Technical writing is typically used in scientific or technical fields such as engineering or IT. A technical writer specializes in developing, organizing, and editing specialized content. They may not necessarily have expert level knowledge in the subject matter, but their understanding of language and ideas and how to organize them allows them to transform content into documents that are publishable or suitable for distribution.
Technical writing is closely related to both copywriting and business writing, and in some cases the three overlap. The major differences are subject matter and intent. While these aspects may vary for other forms of writing, technical writing will almost always focus on simplifying highly technical, complex content.
Copywriting revolves around marketing. Often referred to as “sales in print”, its main purpose is to convince the reader to take some form of action. The desired action is usually to purchase a product, but it may also persuade them to visit a website or to support a cause. The text used in advertisements and promotional materials is written by copywriters.
Business writing refers to writing which companies use to communicate internally and externally. Its broad range can often cover aspects of technical writing and copywriting. Most people who work in office settings use some form of business writing, so there is no specialized role or title for those who use it. The expectations for business writing can also differ for the wide variety of writing which it encompasses.
There are four types of business writing:
Table 1 shows the main characteristics, usage, and importance of the three styles of writing.
Table 1: Key Differences between Writing Styles
A technical writer’s main focus is ensuring content is understandable and accurate. Although they are not often experts in the field they are writing in, a technical writer’s understanding of language helps them to ensure that the writing conveys its intended meaning.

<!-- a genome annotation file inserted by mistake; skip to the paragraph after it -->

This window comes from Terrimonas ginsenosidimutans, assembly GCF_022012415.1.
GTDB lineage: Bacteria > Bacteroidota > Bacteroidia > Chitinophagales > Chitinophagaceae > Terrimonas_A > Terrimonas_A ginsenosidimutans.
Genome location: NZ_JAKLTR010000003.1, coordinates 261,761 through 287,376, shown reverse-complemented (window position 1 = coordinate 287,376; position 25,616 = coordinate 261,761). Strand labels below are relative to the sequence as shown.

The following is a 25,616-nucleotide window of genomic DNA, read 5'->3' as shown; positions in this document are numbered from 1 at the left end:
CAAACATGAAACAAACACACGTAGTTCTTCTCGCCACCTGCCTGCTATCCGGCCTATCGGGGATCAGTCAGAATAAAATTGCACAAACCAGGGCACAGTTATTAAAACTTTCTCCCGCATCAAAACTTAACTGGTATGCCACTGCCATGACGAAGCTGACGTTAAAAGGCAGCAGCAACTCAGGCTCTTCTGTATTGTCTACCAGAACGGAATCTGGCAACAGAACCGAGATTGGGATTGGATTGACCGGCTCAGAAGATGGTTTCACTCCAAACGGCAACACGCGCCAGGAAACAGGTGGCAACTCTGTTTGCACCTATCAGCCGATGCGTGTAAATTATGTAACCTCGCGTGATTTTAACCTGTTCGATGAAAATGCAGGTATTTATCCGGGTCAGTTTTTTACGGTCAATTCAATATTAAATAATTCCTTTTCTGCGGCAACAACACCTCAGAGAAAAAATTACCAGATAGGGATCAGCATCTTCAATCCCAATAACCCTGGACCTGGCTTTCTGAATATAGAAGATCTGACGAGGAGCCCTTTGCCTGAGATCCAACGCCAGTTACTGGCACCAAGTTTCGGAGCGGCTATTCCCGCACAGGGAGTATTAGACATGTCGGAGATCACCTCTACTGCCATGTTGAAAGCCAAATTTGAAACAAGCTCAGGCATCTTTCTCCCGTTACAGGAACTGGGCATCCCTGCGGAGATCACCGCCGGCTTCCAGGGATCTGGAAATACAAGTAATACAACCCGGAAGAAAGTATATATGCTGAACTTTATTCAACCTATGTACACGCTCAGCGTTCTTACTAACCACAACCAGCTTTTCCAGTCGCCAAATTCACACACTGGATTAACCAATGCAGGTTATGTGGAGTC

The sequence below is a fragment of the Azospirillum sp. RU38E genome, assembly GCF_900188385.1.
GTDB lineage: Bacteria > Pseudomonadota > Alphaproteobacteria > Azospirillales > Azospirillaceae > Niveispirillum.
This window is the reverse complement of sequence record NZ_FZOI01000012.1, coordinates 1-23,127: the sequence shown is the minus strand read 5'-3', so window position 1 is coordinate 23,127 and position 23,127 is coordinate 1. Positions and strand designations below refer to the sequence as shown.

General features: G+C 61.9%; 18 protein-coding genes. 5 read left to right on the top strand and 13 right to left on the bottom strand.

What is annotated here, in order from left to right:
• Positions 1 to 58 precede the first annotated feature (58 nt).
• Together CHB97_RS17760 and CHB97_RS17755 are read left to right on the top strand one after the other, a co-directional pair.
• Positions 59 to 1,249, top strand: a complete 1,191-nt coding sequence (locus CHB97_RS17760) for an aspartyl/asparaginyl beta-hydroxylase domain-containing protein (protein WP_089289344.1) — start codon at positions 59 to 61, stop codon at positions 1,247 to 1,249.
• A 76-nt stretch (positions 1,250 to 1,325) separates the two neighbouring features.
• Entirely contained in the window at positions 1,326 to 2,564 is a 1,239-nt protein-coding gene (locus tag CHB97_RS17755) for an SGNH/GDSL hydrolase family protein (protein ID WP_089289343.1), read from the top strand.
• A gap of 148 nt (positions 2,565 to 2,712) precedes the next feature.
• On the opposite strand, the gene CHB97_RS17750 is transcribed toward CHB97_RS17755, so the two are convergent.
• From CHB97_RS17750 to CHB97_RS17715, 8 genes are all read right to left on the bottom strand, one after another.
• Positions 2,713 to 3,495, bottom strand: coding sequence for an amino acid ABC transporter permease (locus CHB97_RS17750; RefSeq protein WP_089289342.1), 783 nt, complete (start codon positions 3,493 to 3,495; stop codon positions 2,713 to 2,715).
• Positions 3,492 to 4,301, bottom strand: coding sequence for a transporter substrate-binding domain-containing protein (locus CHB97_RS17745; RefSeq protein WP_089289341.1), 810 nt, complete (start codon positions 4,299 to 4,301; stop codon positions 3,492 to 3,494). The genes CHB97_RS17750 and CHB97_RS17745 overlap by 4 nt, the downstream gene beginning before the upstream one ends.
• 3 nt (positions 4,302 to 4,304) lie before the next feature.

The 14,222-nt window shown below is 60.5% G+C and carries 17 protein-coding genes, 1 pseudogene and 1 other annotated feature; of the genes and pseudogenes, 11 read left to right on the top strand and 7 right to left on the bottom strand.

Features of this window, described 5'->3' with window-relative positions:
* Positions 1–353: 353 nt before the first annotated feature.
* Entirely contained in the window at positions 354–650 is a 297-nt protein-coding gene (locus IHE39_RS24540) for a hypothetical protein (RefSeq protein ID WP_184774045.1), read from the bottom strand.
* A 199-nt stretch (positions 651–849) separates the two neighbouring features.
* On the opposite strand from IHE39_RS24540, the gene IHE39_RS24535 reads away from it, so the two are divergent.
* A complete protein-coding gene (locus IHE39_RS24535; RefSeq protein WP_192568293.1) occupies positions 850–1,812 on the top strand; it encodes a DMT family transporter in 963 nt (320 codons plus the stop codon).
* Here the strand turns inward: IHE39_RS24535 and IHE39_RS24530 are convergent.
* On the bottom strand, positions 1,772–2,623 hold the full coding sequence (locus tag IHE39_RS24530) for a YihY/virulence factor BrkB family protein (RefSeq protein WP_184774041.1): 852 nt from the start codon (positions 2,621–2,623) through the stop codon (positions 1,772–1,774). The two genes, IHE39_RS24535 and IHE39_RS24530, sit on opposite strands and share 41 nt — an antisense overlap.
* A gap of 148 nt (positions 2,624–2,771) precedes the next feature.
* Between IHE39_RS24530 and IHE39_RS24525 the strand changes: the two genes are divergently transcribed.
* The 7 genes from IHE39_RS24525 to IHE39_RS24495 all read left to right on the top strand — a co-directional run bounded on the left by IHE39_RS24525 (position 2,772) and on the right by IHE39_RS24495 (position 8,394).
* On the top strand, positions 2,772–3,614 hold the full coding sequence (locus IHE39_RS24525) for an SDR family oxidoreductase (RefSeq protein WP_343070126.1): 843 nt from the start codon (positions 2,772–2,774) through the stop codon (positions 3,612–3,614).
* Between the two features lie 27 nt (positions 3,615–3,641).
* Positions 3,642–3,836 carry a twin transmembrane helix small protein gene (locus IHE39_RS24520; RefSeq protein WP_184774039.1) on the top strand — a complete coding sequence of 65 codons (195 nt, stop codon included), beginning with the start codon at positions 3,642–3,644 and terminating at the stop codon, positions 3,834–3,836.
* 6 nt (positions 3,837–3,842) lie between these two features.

Technical writers are experts in explaining complex topics and organizing ideas. They are constantly tasked with improving the quality of text that is both complicated and unfamiliar, so they are adept at learning new subjects quickly.
A technical writer can bring a new but experienced viewpoint to your work. They often work or have worked in multiple fields, so a fairly seasoned writer is likely to be somewhat familiar with your material.
Technical writers are extremely proficient in software used to generate and organize content such as Microsoft Word or Visio. They can even develop tools to make your future projects easier such as customized templates.
While someone who is skilled in business writing may have the grammatical capabilities to revise simple text, they may not possess the skills needed for revising a highly technical document.
A copywriter knows what wording might catch the consumers attention to generate more sales or website hits but may not be skilled at organizing large bodies of content for clarity or accuracy.
The best type of writer for the job will always depend on the job. Writing is involved in every aspect of business and choosing the right writer with the skillset for what you need is one of the most important decisions. If your focus is generating sales, a copywriter will be your best bet. If you are looking to communicate within your business, you can choose a good writer on your staff. But If you require quality content and optimal organization, a technical writer will get the job done.
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